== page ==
"The language of [not] freedom" Automatic translate
с 5 Февраля
по 10 Мая
Государственный музей истории ГУЛАГа
1-й Самотёчный пер., 9, стр. 1
The exhibition invites you to think about what it means to use words from the world of the Gulag today, how they affect our speech and our lives.
The exhibition is based on the camp vocabulary, which the former GULAG prisoner Leonid Gorodin had been compiling for twenty years. Gorodin’s work was highly appreciated by linguists and philologists, including D.S.Likhachev, but was never published during the author’s lifetime. In 2021, the Museum of the History of the Gulag and the Memory Fund published a dictionary in the author’s edition.
In addition to words, the exhibition will feature items from the collection of the Museum of the History of the Gulag: personal belongings, household items and tools of prisoners’ labor, as well as a typewritten version of the dictionary of Leonid Gorodin of the 1960s.
“Gorodin’s dictionary allows us to start a discussion about the phenomenon of camp vocabulary as an important fact of culture, one of the sources of the formation of the modern spoken Russian language,” says Roman Romanov, director of the Museum of the History of the Gulag.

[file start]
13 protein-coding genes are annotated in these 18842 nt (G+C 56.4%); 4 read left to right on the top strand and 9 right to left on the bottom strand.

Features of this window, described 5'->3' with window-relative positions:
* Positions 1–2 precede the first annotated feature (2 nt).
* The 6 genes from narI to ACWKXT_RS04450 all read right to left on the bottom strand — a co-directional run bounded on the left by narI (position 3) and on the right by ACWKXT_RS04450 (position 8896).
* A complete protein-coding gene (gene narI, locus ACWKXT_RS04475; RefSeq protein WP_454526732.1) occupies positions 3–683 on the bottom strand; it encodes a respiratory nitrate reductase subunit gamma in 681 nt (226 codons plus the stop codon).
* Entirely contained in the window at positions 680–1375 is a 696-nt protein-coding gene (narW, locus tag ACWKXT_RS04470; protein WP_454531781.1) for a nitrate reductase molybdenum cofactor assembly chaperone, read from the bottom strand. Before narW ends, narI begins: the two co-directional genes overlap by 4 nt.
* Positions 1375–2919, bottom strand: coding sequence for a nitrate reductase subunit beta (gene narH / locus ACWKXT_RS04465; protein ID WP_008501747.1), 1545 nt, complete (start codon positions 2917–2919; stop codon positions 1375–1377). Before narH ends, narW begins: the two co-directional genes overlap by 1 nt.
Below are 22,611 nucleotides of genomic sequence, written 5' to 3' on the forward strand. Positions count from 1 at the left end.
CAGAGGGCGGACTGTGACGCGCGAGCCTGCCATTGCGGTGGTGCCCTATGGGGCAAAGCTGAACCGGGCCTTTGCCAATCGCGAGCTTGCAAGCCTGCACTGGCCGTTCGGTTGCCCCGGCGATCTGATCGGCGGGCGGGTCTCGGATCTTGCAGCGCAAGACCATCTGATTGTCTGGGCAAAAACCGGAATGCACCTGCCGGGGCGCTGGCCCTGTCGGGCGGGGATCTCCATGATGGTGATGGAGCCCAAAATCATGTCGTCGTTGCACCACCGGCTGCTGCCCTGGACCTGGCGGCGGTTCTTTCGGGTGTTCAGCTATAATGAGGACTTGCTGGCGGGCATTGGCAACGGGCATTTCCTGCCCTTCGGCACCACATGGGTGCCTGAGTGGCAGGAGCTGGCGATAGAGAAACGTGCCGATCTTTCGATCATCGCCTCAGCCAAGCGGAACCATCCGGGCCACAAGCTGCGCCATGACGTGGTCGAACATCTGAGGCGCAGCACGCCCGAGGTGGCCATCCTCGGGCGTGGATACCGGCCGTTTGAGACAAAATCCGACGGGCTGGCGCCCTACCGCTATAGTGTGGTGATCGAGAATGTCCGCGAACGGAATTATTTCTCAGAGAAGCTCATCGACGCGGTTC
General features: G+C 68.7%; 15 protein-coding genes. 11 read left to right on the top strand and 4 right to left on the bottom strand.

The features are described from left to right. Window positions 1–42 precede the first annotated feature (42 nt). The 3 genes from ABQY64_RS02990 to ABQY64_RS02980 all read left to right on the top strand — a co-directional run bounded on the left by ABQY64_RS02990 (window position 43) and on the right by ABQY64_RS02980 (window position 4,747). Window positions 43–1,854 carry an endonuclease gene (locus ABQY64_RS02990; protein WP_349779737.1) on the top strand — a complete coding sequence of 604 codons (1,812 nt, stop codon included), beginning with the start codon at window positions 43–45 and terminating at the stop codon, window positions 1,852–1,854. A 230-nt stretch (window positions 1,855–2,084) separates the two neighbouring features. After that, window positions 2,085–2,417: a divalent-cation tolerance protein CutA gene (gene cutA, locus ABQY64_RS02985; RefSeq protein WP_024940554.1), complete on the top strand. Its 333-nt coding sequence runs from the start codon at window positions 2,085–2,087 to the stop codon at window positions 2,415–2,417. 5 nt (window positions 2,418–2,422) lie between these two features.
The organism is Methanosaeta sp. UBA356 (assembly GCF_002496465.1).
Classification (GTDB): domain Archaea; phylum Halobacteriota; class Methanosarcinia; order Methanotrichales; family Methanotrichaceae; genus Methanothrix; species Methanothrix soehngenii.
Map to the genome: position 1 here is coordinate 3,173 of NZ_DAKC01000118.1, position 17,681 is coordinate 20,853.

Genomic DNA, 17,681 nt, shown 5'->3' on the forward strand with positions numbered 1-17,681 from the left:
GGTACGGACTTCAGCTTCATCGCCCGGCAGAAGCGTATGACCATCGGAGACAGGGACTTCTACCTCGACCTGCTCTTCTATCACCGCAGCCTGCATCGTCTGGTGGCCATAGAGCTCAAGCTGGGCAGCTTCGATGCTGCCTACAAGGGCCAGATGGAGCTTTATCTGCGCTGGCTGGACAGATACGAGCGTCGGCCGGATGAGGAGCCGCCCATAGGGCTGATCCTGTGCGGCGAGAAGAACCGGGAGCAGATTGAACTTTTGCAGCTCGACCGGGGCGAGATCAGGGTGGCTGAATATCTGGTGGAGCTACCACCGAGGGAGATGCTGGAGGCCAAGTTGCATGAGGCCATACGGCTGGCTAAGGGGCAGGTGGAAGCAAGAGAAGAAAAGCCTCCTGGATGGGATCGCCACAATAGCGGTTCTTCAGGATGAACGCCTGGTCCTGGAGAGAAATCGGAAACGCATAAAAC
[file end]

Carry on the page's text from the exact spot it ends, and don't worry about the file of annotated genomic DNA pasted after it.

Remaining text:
“Criminal jargon began to form in the conditions of the tsarist penal servitude, but it became widespread because of the GULAG, the system of forced labor camps that existed in the USSR. From 1930 to 1956, about 20 million people passed through camps, colonies and prisons. During these 27 years, politically motivated prisoners existed side by side with the underworld in a special linguistic environment, of which the camp jargon was an integral part. Once released, the former prisoners continued to use words and expressions of the camp vocabulary in their speech, some of which eventually became the norm of the spoken Russian language. So in our speech there were the words "tusovka", "work hard", "sharashka", "kemarit" and many others, "Romanov notes.